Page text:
Now or never!'
First peeping over the handrail and allowing the head-dress to disappear in the darkness below, he groped his way down, and arrived at the door of a back kitchen immediately after Miss Brass had entered the same, bearing in her hand a cold leg of mutton. It was a very dark miserable place, very low and very damp: the walls disfigured by a thousand rents and blotches. The water was trickling out of a leaky butt, and a most wretched cat was lapping up the drops with the sickly eagerness of starvation. The grate, which was a wide one, was wound and screwed up tight, so as to hold no more than a little thin sandwich of fire. Everything was locked up; the coal-cellar, the candle-box, the salt-box, the meat-safe, were all padlocked. There was nothing that a beetle could have lunched upon. The pinched and meagre aspect of the place would have killed a chameleon. He would have known, at the first mouthful, that the air was not eatable, and must have given up the ghost in despair.
The small servant stood with humility in presence of Miss Sally, and hung her head.
'Are you there?' said Miss Sally.
'Yes, ma'am,' was the answer in a weak voice.
'Go further away from the leg of mutton, or you'll be picking it, I know,' said Miss Sally.
The girl withdrew into a corner, while Miss Brass took a key from her pocket, and opening the safe, brought from it a dreary waste of cold potatoes, looking as eatable as Stonehenge. This she placed before the small servant, ordering her to sit down before it, and then, taking up a great carving-knife, made a mighty show of sharpening it upon the carving-fork.
'Do you see this?' said Miss Brass, slicing off about two square inches of cold mutton, after all this preparation, and holding it out on the point of the fork.
The small servant looked hard enough at it with her hungry eyes to see every shred of it, small as it was, and answered, 'yes.'
'Then don't you ever go and say,' retorted Miss Sally, 'that you hadn't meat here. There, eat it up.'
This was soon done. 'Now, do you want any more?' said Miss Sally.
The hungry creature answered with a faint 'No.' They were evidently going through an established form.
'You've been helped once to meat,' said Miss Brass, summing up the facts; 'you have had as much as you can eat, you're asked if you want any more, and you answer, 'no!' Then don't you ever go and say you were allowanced, mind that.'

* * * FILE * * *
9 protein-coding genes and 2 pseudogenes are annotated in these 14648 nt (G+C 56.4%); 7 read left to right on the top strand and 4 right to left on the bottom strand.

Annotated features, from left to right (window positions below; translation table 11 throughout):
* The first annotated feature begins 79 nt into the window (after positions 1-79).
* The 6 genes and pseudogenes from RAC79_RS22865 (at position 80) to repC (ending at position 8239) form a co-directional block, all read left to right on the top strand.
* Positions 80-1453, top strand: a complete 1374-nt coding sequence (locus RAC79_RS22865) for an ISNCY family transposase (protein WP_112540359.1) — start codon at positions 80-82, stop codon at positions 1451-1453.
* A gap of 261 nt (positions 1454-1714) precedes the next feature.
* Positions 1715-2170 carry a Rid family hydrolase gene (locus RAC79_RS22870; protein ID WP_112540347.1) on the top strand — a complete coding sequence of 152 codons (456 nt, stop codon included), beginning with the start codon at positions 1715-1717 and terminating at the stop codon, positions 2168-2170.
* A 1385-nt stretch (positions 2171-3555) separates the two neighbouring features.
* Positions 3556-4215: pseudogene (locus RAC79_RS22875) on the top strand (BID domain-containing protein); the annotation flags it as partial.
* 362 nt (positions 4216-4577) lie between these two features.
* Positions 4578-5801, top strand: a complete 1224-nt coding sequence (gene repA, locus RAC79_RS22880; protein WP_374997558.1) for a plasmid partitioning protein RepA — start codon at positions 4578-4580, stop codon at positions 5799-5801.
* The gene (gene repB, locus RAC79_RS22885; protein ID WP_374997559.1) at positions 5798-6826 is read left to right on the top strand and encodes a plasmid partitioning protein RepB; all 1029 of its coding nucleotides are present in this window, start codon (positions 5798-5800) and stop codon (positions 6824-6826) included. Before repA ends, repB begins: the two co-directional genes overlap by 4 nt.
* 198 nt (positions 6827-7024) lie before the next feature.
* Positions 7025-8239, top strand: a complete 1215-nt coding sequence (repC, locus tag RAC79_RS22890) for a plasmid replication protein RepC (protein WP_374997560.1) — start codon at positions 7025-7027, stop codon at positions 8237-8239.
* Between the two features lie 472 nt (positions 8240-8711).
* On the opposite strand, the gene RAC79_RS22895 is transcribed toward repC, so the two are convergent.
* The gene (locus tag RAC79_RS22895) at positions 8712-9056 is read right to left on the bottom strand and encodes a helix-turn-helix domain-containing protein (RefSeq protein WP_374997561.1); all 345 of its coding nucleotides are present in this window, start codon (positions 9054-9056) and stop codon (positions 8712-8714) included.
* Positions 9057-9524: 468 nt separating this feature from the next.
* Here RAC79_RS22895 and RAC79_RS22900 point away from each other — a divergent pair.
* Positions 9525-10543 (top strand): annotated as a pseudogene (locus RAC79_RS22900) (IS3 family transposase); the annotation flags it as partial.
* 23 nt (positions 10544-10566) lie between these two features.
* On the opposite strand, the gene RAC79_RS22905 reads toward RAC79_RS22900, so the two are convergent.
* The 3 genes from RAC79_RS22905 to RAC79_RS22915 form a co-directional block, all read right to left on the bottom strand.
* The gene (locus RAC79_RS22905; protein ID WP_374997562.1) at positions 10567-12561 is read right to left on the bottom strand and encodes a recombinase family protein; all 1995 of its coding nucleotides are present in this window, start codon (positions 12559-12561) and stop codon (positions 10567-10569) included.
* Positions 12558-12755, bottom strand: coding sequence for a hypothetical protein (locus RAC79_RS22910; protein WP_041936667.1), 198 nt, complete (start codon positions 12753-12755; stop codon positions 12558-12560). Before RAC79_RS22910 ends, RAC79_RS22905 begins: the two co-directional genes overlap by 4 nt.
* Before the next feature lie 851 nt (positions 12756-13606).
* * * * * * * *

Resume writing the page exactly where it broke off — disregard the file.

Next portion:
With those words, Miss Sally put the meat away and locked the safe, and then drawing near to the small servant, overlooked her while she finished the potatoes.
It was plain that some extraordinary grudge was working in Miss Brass's gentle breast, and that it was that which impelled her, without the smallest present cause, to rap the child with the blade of the knife, now on her hand, now on her head, and now on her back, as if she found it quite impossible to stand so close to her without administering a few slight knocks. But Mr Swiveller was not a little surprised to see his fellow-clerk, after walking slowly backwards towards the door, as if she were trying to withdraw herself from the room but could not accomplish it, dart suddenly forward, and falling on the small servant give her some hard blows with her clenched hand. The victim cried, but in a subdued manner as if she feared to raise her voice, and Miss Sally, comforting herself with a pinch of snuff, ascended the stairs, just as Richard had safely reached the office.
The single gentleman among his other peculiarities--and he had a very plentiful stock, of which he every day furnished some new specimen--took a most extraordinary and remarkable interest in the exhibition of Punch. If the sound of a Punch's voice, at ever so remote a distance, reached Bevis Marks, the single gentleman, though in bed and asleep, would start up, and, hurrying on his clothes, make for the spot with all speed, and presently return at the head of a long procession of idlers, having in the midst the theatre and its proprietors.